Gorr, who worked with the Navalny campaign in Siberia, says that people there “with each passing day see that everything in Russia is becoming worse. The political and economic crisis in the Russian Federation, creatd by the current powers has grown over into a sharp phase of struggle not only with opposition movements but with independent minded people.”
Indeed, it appears that the Kremlin has taken North Korea as its model for the future of Russia.
“The criminal rulers with Putin at the head want to make out of Russia a raw materials slave holding ghetto by destroying everything showing signs of intelligence, honor and independence.” That is driving people out, and “the number of newly arrived political emigres from Russia over the last month has sharply increased.”
Many of these new émigrés are Navalny supporters but others are representatives of the numerically small peoples of the Russian Federation and especially of Siberia and the North, he continues. Some of them now live in tents but “no one is starving. They are studying languages and of course following and discussing what is happening in Russia.”
“I do not consider that we are an opposition,” Gorr continues. “Just the reverse, the Putin regime is in opposition to the people.” And “as soon as the situation begins to change and it becomes obvious that the regime will fall,” he says he and those like him plan to return to “build our common new free Russia” where they were born and grew up.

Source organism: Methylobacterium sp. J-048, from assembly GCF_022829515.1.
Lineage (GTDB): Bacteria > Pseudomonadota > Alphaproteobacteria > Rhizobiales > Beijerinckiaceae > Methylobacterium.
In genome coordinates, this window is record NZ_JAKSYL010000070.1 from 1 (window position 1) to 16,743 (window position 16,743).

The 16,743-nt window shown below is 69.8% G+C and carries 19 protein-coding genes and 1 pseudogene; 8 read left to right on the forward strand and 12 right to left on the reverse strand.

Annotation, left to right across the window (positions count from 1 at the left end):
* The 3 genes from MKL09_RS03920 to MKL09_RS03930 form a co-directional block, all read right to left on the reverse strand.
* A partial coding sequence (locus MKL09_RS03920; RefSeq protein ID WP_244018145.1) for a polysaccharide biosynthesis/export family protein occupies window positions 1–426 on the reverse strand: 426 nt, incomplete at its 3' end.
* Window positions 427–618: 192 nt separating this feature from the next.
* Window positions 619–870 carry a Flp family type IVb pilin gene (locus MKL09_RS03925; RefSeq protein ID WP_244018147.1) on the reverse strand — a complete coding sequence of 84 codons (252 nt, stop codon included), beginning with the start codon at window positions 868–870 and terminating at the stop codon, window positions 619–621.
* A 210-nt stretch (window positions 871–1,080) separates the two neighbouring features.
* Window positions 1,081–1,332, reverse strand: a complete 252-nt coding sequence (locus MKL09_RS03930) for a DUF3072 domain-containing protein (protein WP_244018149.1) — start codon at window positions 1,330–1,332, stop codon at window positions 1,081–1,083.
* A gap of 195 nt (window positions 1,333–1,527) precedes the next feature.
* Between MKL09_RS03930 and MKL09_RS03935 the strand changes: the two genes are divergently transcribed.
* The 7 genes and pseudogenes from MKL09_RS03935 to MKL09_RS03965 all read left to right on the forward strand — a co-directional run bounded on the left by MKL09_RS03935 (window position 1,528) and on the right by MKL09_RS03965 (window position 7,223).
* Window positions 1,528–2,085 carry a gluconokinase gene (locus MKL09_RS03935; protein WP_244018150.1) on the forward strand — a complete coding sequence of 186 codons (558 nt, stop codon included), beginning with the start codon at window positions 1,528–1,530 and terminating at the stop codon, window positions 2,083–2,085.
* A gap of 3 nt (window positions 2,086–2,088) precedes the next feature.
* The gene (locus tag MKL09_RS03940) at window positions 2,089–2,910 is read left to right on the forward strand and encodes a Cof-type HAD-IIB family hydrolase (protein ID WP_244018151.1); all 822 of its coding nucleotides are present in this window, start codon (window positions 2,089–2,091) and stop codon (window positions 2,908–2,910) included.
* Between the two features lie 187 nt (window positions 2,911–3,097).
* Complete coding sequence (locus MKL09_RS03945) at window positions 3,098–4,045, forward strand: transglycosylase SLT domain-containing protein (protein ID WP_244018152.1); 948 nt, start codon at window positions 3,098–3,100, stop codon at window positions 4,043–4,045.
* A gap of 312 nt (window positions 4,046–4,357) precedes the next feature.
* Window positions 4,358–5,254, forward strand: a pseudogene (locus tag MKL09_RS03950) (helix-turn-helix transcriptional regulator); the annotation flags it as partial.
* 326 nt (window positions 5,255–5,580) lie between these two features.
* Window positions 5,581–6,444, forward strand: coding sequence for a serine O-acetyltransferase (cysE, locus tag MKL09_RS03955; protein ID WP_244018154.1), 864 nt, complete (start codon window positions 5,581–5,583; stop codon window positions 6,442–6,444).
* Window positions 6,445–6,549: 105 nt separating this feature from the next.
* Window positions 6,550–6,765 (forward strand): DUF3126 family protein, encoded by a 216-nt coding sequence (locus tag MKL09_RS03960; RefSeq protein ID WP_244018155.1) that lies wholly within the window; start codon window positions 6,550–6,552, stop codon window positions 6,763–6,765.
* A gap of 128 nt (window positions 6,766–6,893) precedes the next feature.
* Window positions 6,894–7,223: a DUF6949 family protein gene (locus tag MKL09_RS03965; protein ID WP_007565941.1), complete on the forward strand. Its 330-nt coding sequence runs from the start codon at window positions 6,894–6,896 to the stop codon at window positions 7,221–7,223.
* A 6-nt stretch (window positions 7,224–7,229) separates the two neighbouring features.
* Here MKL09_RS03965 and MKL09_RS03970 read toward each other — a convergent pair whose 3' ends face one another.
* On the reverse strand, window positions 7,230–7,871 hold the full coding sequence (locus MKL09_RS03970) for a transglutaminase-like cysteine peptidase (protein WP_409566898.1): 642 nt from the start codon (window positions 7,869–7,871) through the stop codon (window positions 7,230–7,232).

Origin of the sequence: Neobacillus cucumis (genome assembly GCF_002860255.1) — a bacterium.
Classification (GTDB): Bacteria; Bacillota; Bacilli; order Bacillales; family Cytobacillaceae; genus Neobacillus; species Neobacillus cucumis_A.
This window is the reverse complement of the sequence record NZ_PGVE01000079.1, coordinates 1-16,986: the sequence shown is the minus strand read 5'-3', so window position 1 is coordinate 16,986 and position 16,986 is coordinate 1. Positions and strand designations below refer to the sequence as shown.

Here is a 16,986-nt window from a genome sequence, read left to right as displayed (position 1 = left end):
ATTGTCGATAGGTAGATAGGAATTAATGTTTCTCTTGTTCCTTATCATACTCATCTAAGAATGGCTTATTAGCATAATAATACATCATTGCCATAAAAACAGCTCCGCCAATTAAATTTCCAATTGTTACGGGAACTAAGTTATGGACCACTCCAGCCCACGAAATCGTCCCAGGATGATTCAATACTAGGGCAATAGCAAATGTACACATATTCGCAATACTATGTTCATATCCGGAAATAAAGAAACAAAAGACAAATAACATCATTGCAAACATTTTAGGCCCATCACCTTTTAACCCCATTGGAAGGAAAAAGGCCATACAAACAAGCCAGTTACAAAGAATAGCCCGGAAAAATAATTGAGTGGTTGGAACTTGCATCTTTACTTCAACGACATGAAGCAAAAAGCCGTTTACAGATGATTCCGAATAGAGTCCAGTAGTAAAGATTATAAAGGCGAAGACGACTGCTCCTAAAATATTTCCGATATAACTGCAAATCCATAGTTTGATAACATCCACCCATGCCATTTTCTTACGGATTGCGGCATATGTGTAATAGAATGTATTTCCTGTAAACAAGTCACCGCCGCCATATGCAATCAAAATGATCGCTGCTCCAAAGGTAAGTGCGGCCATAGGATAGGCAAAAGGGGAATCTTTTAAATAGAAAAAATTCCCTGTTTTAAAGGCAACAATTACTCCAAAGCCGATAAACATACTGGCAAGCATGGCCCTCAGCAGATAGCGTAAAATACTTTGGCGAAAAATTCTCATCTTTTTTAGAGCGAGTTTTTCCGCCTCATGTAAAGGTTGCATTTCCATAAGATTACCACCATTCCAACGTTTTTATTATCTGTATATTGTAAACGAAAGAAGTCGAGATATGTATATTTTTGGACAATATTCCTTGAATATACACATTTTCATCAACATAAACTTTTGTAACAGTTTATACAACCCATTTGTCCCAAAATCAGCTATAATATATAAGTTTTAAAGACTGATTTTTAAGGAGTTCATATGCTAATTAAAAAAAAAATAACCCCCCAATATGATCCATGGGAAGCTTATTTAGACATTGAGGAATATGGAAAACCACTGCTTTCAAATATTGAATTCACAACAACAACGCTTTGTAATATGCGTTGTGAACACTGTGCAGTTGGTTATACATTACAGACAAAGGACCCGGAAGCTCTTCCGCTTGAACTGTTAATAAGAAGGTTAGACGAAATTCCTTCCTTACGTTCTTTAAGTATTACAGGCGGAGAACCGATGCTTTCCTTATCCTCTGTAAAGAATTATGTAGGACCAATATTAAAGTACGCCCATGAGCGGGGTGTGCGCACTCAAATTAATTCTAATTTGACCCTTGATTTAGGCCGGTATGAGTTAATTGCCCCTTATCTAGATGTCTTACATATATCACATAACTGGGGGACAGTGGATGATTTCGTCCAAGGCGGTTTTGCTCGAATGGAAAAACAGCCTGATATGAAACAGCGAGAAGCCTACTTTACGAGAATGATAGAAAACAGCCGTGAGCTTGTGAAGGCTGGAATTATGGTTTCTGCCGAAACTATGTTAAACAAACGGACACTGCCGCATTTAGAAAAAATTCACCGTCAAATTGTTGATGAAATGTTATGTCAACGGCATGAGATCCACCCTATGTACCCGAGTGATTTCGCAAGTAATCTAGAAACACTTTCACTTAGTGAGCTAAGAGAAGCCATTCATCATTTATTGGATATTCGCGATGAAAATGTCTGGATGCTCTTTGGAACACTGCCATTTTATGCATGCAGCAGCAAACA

Like the Siberian emigration of nearly a century ago, this group is not or at least not yet extremely large nor are its members marching together in lock step. Some want to see Siberia as an independent country; while others favor its inclusion in a genuinely federal Russia. But they are acting as Siberians rather than simply as Russians.
And for Moscow that must be a source of concern, especially because the new Siberian emigration has far greater opportunities to send its ideas back home than did the first, which was typically forced to limit itself to sending back tamizdat before the name, pamphlets and texts printed abroad and smuggled into Siberia in the 1920s and 1930s.